My experience using Done.

Ultimately, using medication over long periods of time feeds my workaholic tendencies and leads to burnout. I've discovered that medication is just not a sustainable treatment for me, so I lean into holistic habits and nutrition instead to support my easily distracted brain on a daily basis.

For this reason, Done. didn't turn out to be an ideal service for me. When my provider recommended I try a prescription, I explained that I'd like to avoid medications at all costs. 

She was actually very supportive! She said that I'm already taking everything I can from a supplements standpoint (as mindbodygreen's former supplements editor, I know this isn't true, but I also didn't come to Done. for nutrition advice) and recommended I find a therapist—specifically one that does cognitive-behavioral therapy (CBT) because "talk therapy won't do it for [me]." 

My physician referred me to the Psychology Today directory to find a therapist and recommended I check out CHADD for psychoeducation resources. Next, she suggested I cancel my Done. membership to avoid monthly fees since we wouldn't be needing follow-up appointments to address my treatment plan (hello, integrity!). She even stayed an extra 10 minutes past time to discuss my options.

I appreciated the guidance she provided and was impressed that she didn't try to convince me to stay when she realized Done.'s services weren't going to support my health needs.

ADHD treatment options

Each individual with ADHD is unique and will likely require a combination of approaches, whether that means sticking to a consistent exercise and nutrition plan or utilizing both medication and holistic habits to keep symptoms at bay. 

"It is important to say that people should not feel like they have to choose one—prescription medications or holistic health treatments," says Romie Mushtaq, M.D., a neurologist specializing in integrative medicine and bestselling author of The Busy Brain Cure. "In integrative medicine, we treat the whole person and bring Western medicine and global healing traditions to help promote healing and get to the root cause of the illness."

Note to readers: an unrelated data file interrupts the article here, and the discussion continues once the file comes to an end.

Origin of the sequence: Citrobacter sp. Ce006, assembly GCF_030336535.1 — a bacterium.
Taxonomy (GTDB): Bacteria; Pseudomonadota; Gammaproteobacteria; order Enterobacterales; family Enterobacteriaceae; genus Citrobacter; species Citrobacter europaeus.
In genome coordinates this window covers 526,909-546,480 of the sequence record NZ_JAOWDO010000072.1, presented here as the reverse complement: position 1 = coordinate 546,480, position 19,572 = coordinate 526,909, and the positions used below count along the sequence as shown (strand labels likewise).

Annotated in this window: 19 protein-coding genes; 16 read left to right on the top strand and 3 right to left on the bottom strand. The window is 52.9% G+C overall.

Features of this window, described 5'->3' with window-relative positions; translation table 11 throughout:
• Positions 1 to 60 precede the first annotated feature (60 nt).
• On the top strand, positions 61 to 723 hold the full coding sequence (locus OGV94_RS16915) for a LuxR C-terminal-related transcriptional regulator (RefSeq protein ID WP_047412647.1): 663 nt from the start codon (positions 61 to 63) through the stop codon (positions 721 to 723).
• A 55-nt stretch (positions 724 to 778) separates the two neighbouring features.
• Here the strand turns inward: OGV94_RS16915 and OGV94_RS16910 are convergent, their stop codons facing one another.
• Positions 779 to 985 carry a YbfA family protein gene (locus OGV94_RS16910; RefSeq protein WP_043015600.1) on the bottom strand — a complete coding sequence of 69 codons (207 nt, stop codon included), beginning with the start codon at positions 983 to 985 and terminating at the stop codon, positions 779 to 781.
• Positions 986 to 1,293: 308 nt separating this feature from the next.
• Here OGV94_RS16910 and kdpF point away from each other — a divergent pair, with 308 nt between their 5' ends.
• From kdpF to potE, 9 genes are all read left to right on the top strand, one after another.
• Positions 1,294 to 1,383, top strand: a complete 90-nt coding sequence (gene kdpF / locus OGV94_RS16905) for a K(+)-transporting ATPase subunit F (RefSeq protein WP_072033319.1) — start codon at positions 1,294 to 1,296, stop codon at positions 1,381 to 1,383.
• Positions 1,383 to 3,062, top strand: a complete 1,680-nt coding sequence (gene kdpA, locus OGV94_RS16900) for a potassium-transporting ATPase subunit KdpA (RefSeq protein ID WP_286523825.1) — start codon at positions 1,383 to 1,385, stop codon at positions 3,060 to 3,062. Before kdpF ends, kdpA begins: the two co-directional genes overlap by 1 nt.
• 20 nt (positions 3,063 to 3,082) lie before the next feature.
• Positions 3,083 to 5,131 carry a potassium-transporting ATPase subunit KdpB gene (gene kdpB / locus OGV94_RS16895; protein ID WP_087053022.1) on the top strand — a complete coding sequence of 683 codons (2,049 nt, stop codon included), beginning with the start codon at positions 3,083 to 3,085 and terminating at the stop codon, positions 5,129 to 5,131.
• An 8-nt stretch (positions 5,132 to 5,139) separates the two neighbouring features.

In my own experience with ADHD, medication can certainly help—but it's the marriage of prescriptions and healthy habits specifically tailored for ADHD that best support my brain in day-to-day tasks and activities.

Here is some additional detail on the options for treating ADHD:

Medication for ADHD

If you're looking for pharmaceutical support, Done. physicians can help you find the right prescription ADHD treatment for you. Some commonly prescribed ADHD medications include Adderall, Vyvanse, Ritalin, Concerta, Focalin, and Strattera.

Everyone reacts to medications differently, so I appreciate the fact that the Done. providers help monitor each patients' symptoms and adjust their prescriptions as needed.

Holistic treatment for ADHD

If you're interested in nonmedicated options to help support your ADHD brain, there are a number of tools and habits you can utilize. According to Lidia Zylowska, M.D., a psychiatrist with the University of Minnesota Medical School and author of Mindfulness Prescription for Adult ADHD, lifestyle habits and self-knowledge are key to managing your ADHD symptoms holistically:

Nutrition: Zylowska recommends maintaining well-balanced meals (such as the Mediterranean diet) and avoiding artificial additives1 and excessive sugar to help promote mental clarity and healthy attention. "Eating foods that are not likely to spike blood sugar, followed by a crash (i.e., low glycemic foods, protein, healthy fats) can help maintain good physical and mental energy and focus," she says.